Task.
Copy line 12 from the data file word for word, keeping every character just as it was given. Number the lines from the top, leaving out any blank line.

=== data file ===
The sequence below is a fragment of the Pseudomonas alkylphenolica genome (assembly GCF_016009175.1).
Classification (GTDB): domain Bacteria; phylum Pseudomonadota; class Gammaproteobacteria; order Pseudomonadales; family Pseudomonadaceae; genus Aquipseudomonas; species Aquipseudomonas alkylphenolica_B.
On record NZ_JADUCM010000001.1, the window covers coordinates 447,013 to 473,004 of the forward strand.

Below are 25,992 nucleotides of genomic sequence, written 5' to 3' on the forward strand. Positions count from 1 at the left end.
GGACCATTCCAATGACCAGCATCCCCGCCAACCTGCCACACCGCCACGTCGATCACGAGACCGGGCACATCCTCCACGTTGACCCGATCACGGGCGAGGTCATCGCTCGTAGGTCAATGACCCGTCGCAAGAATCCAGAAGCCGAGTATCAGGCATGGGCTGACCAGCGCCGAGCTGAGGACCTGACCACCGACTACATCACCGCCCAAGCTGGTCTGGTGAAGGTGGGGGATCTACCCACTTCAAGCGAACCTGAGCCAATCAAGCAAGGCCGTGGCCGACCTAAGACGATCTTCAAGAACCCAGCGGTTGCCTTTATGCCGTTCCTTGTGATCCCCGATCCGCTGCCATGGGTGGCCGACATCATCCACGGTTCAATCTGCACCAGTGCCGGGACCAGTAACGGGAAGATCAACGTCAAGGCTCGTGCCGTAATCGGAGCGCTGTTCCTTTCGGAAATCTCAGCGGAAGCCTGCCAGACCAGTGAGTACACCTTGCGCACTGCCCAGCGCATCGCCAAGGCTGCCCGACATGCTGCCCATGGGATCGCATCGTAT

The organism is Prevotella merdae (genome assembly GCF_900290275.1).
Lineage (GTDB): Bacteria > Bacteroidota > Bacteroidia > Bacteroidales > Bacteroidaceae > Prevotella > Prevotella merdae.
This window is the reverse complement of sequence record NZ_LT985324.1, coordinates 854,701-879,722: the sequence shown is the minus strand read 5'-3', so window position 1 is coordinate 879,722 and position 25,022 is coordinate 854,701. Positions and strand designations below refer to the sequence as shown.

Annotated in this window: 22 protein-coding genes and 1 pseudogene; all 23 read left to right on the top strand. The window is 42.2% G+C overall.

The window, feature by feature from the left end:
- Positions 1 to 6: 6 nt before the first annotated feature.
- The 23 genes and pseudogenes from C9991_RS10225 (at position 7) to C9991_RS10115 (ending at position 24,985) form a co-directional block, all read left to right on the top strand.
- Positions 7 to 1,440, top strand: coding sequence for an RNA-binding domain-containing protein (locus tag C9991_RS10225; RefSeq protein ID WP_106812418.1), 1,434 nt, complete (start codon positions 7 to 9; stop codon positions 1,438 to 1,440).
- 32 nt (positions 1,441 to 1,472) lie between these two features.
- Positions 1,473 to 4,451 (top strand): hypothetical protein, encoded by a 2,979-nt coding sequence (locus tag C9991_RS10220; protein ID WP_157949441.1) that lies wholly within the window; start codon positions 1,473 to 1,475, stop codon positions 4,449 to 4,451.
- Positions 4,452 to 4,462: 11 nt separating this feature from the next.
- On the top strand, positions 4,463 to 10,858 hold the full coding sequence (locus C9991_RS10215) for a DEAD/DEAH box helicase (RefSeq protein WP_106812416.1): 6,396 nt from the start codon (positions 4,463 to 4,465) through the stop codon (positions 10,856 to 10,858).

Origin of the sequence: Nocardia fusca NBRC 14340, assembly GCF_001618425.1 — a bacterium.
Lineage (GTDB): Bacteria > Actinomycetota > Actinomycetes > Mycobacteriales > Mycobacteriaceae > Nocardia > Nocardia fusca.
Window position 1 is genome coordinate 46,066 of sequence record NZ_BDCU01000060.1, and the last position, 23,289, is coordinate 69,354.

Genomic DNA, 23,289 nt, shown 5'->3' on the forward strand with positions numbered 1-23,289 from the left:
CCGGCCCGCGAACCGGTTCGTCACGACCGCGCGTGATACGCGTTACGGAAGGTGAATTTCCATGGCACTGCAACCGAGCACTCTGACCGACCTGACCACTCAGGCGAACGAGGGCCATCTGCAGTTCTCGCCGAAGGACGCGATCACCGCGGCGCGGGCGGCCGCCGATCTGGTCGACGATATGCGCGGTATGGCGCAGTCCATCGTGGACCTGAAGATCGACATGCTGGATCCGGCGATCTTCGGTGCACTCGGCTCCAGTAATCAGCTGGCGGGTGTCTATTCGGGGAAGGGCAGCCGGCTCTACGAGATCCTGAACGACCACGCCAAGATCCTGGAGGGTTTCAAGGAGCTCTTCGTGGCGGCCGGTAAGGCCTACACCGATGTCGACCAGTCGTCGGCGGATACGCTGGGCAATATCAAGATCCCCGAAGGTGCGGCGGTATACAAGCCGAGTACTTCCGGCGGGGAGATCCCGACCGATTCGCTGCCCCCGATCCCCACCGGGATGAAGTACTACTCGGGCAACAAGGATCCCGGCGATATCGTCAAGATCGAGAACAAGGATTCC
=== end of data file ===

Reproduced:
- The 23 genes and pseudogenes from C9991_RS10225 (at position 7) to C9991_RS10115 (ending at position 24,985) form a co-directional block, all read left to right on the top strand.